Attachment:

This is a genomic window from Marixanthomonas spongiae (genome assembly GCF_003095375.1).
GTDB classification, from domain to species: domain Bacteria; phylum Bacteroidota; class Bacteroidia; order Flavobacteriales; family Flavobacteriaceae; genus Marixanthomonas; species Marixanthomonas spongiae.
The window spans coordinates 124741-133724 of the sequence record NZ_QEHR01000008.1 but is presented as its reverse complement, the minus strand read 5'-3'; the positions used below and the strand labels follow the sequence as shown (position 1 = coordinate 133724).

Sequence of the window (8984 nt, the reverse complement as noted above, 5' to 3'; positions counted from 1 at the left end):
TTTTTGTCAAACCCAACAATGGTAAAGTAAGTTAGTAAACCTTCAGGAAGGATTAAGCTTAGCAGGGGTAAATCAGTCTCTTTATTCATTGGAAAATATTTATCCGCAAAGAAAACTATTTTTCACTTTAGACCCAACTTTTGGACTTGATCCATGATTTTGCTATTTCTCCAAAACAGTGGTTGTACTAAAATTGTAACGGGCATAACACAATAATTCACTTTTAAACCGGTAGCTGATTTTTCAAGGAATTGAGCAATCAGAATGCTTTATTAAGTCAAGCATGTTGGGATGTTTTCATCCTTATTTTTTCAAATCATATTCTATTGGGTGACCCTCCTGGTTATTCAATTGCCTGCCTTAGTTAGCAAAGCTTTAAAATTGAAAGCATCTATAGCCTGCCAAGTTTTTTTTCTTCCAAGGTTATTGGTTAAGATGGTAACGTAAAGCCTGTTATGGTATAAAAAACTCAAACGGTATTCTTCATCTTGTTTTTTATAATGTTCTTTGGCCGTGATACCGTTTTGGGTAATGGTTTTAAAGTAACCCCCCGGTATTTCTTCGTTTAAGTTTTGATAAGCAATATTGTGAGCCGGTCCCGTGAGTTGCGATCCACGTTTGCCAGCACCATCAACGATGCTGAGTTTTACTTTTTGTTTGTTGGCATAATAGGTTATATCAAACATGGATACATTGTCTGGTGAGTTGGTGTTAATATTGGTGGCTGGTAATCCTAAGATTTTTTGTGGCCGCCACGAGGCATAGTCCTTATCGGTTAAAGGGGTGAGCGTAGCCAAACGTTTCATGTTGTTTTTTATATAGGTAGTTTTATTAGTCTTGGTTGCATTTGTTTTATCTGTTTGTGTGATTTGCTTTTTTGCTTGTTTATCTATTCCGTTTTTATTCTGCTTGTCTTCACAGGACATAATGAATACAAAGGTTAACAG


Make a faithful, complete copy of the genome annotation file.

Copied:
This is a genomic window from Marixanthomonas spongiae (genome assembly GCF_003095375.1).
GTDB classification, from domain to species: domain Bacteria; phylum Bacteroidota; class Bacteroidia; order Flavobacteriales; family Flavobacteriaceae; genus Marixanthomonas; species Marixanthomonas spongiae.
The window spans coordinates 124741-133724 of the sequence record NZ_QEHR01000008.1 but is presented as its reverse complement, the minus strand read 5'-3'; the positions used below and the strand labels follow the sequence as shown (position 1 = coordinate 133724).

Sequence of the window (8984 nt, the reverse complement as noted above, 5' to 3'; positions counted from 1 at the left end):
TTTTTGTCAAACCCAACAATGGTAAAGTAAGTTAGTAAACCTTCAGGAAGGATTAAGCTTAGCAGGGGTAAATCAGTCTCTTTATTCATTGGAAAATATTTATCCGCAAAGAAAACTATTTTTCACTTTAGACCCAACTTTTGGACTTGATCCATGATTTTGCTATTTCTCCAAAACAGTGGTTGTACTAAAATTGTAACGGGCATAACACAATAATTCACTTTTAAACCGGTAGCTGATTTTTCAAGGAATTGAGCAATCAGAATGCTTTATTAAGTCAAGCATGTTGGGATGTTTTCATCCTTATTTTTTCAAATCATATTCTATTGGGTGACCCTCCTGGTTATTCAATTGCCTGCCTTAGTTAGCAAAGCTTTAAAATTGAAAGCATCTATAGCCTGCCAAGTTTTTTTTCTTCCAAGGTTATTGGTTAAGATGGTAACGTAAAGCCTGTTATGGTATAAAAAACTCAAACGGTATTCTTCATCTTGTTTTTTATAATGTTCTTTGGCCGTGATACCGTTTTGGGTAATGGTTTTAAAGTAACCCCCCGGTATTTCTTCGTTTAAGTTTTGATAAGCAATATTGTGAGCCGGTCCCGTGAGTTGCGATCCACGTTTGCCAGCACCATCAACGATGCTGAGTTTTACTTTTTGTTTGTTGGCATAATAGGTTATATCAAACATGGATACATTGTCTGGTGAGTTGGTGTTAATATTGGTGGCTGGTAATCCTAAGATTTTTTGTGGCCGCCACGAGGCATAGTCCTTATCGGTTAAAGGGGTGAGCGTAGCCAAACGTTTCATGTTGTTTTTTATATAGGTAGTTTTATTAGTCTTGGTTGCATTTGTTTTATCTGTTTGTGTGATTTGCTTTTTTGCTTGTTTATCTATTCCGTTTTTATTCTGCTTGTCTTCACAGGACATAATGAATACAAAGGTTAACAG